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Arkansas Foundation Seed Program helps feed the world
March 30, 2018
PHOTO available for download: https://flic.kr/p/VMwSnW
STUTTGART — Arkansas continues to lay claim as the nation’s rice production leader,
but agricultural researchers with the University of Arkansas System Division of are
always working to improve the crop.
Division of Agriculture researchers recently developed a new variety of aromatic rice.
It’s just one example of Arkansas striving to improve agriculture here, and in doing
so, help feed the world.
The Arkansas Foundation Seed Program, based at the division’s Rice Research and Extension
Center near Stuttgart, plays a key role in facilitating rice varietal development,
making the enterprise more efficient and attractive to farmers.
“Our research and extension scientists train a lot of people to improve rice production
practices not only here but around the world,” said program director Glenn Bathke.
“We view ourselves as a service organization. We provide seed at a low cost to seed
dealers and make seed of new varieties available to be sure there is profit left for
the farmers,” Bathke said.
Foundation seed is the purest seed stock produced from breeder seed under the Division
of Agriculture’s control. Foundation seed is purchased by seed growers and used to
produce certified seed that is sold for crop production.
The Foundation Seed facility, which opened in 2016, continues cooperative efforts
between the state Rice Research and Promotion Board and the Division of Agriculture.
These efforts have led to the development of new technologies related to fertility,
pest control, irrigation, and weed control, in addition to the development of new
Just last fall, a new long-grain aromatic rice variety called Aroma 17 was made available
to the state’s rice growers after development at the Rice Research and Extension Center.
“It has much more of an aroma to it than conventional long grain or medium grain rice,”
Bathke explained. “A lot of restaurants offer a selection of rice for people who like
different tastes in rice. It has a jasmine aroma, similar to some Thai rice.”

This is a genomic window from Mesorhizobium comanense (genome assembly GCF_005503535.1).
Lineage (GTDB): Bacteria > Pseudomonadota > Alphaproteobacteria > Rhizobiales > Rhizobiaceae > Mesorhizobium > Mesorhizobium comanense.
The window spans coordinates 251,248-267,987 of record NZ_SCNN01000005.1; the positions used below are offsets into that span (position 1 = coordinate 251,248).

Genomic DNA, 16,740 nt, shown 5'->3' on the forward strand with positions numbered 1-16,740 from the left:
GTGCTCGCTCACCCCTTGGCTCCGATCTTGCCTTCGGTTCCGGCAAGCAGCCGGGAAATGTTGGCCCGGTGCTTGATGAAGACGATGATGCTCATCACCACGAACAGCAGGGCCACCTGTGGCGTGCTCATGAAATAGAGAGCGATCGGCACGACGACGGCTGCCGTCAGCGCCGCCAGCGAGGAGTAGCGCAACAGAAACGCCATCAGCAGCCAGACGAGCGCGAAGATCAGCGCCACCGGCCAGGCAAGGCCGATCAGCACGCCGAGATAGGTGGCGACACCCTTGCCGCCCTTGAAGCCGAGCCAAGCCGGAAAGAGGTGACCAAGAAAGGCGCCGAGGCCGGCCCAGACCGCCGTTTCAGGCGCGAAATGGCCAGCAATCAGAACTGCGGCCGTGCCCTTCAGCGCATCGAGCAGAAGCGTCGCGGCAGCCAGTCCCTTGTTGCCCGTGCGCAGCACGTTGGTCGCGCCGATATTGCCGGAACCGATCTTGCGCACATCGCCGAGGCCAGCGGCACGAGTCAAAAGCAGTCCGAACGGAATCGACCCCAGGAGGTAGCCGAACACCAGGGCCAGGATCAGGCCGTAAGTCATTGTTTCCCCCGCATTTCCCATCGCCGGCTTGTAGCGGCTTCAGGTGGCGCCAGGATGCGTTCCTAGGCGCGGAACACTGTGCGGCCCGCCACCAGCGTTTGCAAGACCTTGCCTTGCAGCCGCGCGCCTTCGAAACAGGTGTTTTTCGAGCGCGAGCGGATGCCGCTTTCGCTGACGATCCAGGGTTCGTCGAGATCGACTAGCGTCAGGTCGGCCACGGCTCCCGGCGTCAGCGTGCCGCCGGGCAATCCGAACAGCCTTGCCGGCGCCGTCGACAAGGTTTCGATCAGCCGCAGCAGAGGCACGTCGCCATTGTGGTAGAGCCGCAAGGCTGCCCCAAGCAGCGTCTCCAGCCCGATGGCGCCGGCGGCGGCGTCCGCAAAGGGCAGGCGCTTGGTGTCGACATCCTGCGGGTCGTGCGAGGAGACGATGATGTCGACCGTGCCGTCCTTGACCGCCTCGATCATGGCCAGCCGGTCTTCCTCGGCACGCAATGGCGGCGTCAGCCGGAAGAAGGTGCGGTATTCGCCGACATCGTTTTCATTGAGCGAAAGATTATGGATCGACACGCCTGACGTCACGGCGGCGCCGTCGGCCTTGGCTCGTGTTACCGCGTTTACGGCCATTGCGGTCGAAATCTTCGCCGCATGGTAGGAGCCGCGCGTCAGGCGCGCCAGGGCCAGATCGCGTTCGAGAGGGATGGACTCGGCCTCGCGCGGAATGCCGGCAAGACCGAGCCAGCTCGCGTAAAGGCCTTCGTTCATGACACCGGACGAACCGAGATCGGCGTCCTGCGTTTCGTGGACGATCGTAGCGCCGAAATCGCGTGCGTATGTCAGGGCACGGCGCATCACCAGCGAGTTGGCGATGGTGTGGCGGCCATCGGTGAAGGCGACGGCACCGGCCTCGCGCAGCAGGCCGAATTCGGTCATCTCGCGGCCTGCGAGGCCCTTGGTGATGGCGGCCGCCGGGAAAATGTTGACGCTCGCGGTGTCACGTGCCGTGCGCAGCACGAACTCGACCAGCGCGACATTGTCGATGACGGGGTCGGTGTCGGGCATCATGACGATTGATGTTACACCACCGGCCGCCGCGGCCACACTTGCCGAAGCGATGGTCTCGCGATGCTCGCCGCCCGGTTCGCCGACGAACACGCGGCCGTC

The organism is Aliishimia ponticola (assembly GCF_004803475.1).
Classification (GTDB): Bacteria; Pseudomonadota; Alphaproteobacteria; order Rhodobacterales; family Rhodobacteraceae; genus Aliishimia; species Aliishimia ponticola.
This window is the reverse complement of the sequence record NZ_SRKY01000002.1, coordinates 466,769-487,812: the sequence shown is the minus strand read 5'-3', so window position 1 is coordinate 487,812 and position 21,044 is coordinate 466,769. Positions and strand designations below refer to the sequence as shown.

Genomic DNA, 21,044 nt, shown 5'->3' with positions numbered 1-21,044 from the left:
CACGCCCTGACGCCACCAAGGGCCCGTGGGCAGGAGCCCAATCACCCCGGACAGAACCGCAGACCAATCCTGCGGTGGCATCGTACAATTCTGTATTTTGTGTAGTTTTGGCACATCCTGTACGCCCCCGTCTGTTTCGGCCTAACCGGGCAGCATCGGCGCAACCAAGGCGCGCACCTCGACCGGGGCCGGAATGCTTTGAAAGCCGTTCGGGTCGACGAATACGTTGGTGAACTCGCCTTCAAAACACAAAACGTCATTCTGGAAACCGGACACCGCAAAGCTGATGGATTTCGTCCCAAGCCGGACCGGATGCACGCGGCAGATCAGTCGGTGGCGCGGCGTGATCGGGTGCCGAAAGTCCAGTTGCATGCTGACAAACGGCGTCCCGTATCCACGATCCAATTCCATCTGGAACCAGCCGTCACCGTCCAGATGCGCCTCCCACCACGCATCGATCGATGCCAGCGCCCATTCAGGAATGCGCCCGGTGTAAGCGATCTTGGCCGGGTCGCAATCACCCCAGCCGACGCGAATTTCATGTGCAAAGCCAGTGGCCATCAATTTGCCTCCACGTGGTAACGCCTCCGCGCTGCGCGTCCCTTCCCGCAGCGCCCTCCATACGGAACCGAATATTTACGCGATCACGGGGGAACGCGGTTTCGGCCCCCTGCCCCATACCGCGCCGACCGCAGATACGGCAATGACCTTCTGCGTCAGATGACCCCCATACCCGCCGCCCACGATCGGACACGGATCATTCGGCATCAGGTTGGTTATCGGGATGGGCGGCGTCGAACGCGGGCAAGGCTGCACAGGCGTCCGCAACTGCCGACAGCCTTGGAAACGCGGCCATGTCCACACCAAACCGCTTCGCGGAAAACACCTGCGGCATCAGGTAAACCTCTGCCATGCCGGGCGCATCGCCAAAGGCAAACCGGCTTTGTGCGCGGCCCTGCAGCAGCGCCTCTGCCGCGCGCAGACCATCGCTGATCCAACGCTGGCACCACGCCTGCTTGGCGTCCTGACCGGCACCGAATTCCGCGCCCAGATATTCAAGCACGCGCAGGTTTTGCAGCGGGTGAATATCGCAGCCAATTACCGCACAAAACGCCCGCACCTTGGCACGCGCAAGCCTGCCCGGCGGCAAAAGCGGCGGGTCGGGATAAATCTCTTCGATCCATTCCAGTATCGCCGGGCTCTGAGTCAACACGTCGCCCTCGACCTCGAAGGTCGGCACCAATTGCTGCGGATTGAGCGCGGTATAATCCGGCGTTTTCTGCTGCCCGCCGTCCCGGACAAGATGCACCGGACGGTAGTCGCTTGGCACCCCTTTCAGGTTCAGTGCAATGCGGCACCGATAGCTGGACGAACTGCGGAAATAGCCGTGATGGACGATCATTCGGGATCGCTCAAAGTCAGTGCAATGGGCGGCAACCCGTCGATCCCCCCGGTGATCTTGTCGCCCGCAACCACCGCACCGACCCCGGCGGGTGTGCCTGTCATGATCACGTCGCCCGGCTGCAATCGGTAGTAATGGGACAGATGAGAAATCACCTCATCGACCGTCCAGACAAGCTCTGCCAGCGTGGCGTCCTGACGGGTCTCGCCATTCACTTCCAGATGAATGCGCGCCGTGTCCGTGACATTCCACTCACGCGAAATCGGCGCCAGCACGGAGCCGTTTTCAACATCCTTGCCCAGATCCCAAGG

Bathke said that once it’s clear that a new variety of rice is worth developing, he
and his staff work to produce a high volume of the seed and make it available to seed
growers and dealers.
“We’re continuing to learn how to operate the plant more effectively,” Bathke said.
“We’re putting in all the fine tuning.”
New breeds of medium- and long-grain rice are also continually in development, Bathke
“The growers really love them,” he said. “Medium grain varieties must go through commercial
approval by the cereal companies, which are testing each variety before large-scale
sales can go forward.”
The Foundation Seed Program’s work has played a significant role in feeding the planet.
Arkansas grows about half the rice grown in the U.S. and half of what the state produces
is exported to other countries, Bathke said.
The primary goal of the program is to make seed of newly released and proven varieties
available to all Arkansas growers as quickly as possible. The Division of Agriculture
strives to place foundation-grade seed with seed growers who are committed to maximum
production and maintaining the seed within the Seed Certification Program standards.
“Typically, the new varieties are better that the old ones in a number of ways, such
as yield,” Bathke said. “Yield is important because that’s what the farmers get paid
on. Agronomic features and cooking qualities are important considerations as well.”
The new Foundation Seed facility in Stuttgart replaced an older facility that dated
back to the 1950’s.
The foundation seed developed by the Division of Agriculture is processed and managed
in the state-of-the-art facility. The seed is inspected throughout the process, from
the field to the point of sale, to ensure high quality and purity, Bathke said.
The facility, which was built with support from the Arkansas Rice Research and Promotion
Board, the Arkansas Soybean Promotion Board, and the Arkansas Wheat Promotion Board,
can process as much as 250 bushels of seed an hour, including pre-cleaning, cleaning,
sizing and bagging. More than 25 varieties of seed can be handled each year.
To learn more about foundation seed varieties available through the Division of Agriculture,
About the Division of Agriculture
The University of Arkansas System Division of Agriculture’s mission is to strengthen
agriculture, communities, and families by connecting trusted research to the adoption
of best practices. Through the Agricultural Experiment Station and the Cooperative
Extension Service, the Division of Agriculture conducts research and extension work
within the nation’s historic land grant education system.
The Division of Agriculture is one of 20 entities within the University of Arkansas
System. It has offices in all 75 counties in Arkansas and faculty on five system campuses.
The University of Arkansas System Division of Agriculture offers all its Extension
and Research programs to all eligible persons without regard to race, color, sex,
gender identity, sexual orientation, national origin, religion, age, disability, marital
or veteran status, genetic information, or any other legally protected status, and
is an Affirmative Action/Equal Opportunity Employer.
By Seth BlomelyU of A System Division of Agriculture
Media Contact: Mary HightowerDir. of Communication ServicesU of A Division of AgricultureCooperative Extension Service(501) firstname.lastname@example.org